Paper No. JAWRA-10-0109-P of the Journal of the American Water Resources Association (JAWRA). Discussions are open until six months from print publication.
Field Application of a Renewable Constructed Wetland Substrate for Phosphorus Removal1
Article first published online: 8 JUN 2011
© 2011 American Water Resources Association
JAWRA Journal of the American Water Resources Association
Volume 47, Issue 4, pages 800–812, August 2011
How to Cite
Rosenquist, S. E., Hession, W. C., Eick, M. J. and Vaughan, D. H. (2011), Field Application of a Renewable Constructed Wetland Substrate for Phosphorus Removal. JAWRA Journal of the American Water Resources Association, 47: 800–812. doi: 10.1111/j.1752-1688.2011.00557.x
- Issue published online: 25 JUL 2011
- Article first published online: 8 JUN 2011
- Received July 13, 2010; accepted March 21, 2011.
- best management practices;
- environmental impacts;
- stormwater management;
- constructed wetland substrates
Rosenquist, Shawn E., W. Cully Hession, Matthew J. Eick, and David H. Vaughan, 2011. Field Application of a Renewable Constructed Wetland Substrate for Phosphorus Removal. Journal of the American Water Resources Association (JAWRA) 47(4):800-812. DOI: 10.1111/j.1752-1688.2011.00557.x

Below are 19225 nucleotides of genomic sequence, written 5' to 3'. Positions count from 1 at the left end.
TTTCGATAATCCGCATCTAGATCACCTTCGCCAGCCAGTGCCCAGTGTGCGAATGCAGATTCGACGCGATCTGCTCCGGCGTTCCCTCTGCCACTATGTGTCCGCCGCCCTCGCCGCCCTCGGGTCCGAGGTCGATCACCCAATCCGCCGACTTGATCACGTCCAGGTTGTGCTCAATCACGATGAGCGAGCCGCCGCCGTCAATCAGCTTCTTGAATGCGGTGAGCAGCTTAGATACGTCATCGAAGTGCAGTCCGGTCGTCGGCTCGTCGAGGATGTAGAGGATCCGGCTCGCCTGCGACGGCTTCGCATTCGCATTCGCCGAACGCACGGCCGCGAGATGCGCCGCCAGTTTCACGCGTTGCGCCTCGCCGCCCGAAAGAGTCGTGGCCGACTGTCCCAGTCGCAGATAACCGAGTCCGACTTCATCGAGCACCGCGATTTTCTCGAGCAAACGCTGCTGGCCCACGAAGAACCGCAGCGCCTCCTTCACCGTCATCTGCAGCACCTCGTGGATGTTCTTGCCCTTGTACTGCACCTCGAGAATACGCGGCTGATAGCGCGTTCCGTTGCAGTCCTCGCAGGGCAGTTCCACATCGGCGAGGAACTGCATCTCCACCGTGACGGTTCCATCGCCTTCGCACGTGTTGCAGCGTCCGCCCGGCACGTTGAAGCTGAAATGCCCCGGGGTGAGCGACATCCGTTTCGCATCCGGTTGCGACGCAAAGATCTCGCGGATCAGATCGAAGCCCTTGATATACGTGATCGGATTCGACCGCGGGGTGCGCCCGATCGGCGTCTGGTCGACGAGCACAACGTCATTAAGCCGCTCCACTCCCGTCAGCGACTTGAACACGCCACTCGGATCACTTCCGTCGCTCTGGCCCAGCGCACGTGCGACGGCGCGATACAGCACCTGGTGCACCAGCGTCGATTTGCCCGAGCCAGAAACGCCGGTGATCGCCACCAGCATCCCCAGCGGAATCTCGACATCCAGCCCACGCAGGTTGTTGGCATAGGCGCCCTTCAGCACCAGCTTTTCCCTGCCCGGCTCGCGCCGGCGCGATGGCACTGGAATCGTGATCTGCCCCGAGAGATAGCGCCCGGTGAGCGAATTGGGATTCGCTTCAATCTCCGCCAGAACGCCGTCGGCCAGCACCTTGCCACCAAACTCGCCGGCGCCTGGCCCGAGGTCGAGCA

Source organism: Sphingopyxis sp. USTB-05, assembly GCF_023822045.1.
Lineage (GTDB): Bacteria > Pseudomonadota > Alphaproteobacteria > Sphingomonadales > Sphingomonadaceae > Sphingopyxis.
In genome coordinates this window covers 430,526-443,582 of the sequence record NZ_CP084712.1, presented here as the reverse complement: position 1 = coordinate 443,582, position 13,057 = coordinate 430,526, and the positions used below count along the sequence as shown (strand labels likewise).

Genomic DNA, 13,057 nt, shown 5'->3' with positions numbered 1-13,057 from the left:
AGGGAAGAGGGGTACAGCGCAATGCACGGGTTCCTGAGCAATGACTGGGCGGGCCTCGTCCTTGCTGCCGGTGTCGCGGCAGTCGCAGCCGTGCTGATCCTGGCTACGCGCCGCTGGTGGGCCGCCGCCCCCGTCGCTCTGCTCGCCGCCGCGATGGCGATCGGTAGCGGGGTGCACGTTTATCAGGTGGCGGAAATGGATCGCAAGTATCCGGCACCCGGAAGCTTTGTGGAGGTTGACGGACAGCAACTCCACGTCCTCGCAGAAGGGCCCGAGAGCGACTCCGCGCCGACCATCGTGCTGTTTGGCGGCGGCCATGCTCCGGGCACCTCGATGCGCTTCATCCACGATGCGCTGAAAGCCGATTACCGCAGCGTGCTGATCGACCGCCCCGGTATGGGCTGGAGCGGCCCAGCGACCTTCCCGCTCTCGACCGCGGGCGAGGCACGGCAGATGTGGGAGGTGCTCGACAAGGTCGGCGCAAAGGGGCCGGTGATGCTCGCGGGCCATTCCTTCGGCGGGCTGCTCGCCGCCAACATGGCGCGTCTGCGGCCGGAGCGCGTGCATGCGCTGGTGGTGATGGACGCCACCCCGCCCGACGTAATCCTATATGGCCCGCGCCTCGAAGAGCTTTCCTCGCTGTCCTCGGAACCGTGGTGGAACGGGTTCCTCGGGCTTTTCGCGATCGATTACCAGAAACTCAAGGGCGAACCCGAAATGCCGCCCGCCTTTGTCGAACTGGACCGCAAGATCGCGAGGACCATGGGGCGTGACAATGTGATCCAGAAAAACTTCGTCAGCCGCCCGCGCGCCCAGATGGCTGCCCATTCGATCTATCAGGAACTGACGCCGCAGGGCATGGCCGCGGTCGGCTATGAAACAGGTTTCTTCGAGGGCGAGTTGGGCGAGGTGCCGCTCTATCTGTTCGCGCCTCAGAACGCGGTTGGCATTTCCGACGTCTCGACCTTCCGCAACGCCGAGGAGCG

Abstract: Phosphorus (P) is typically the best target to prevent eutrophication in freshwater, a biological process associated with water quality degradation. Constructed wetlands (CW) and other practices that include P removal by sorption processes in substrates can provide economical treatment of stormwater, but have limitations (e.g., large land requirements, loss of removal over time, lack of P recovery). Over the last three years, a multi-study research program addressed these limitations with a new P management concept. This concept minimizes CW size with a rejuvenation cycle (or rejuvenation) that renews P-sorption capacity in the CW substrates and enables P recovery for productive use. This study, conducted in Blacksburg, Virginia (July-September 2009), tested the efficacy of rejuvenation in the field. Methods included replicate cells of two sand substrates monitored for P removal during prerejuvenation and postrejuvenation filtration runs. One substrate contained cast iron filings as a repository for sorption capacity. Results support the following conclusions: (1) P removal is likely dependent on multiple factors including influent P concentration, previous substrate/solution equilibrium, pH, and time; (2) rejuvenation is capable of releasing P adsorbed during stormwater filtration; (3) inclusion of cast iron in substrate promotes additional P removal and enables further removal after rejuvenation; but (4) inclusion of cast iron may limit release of P during rejuvenation.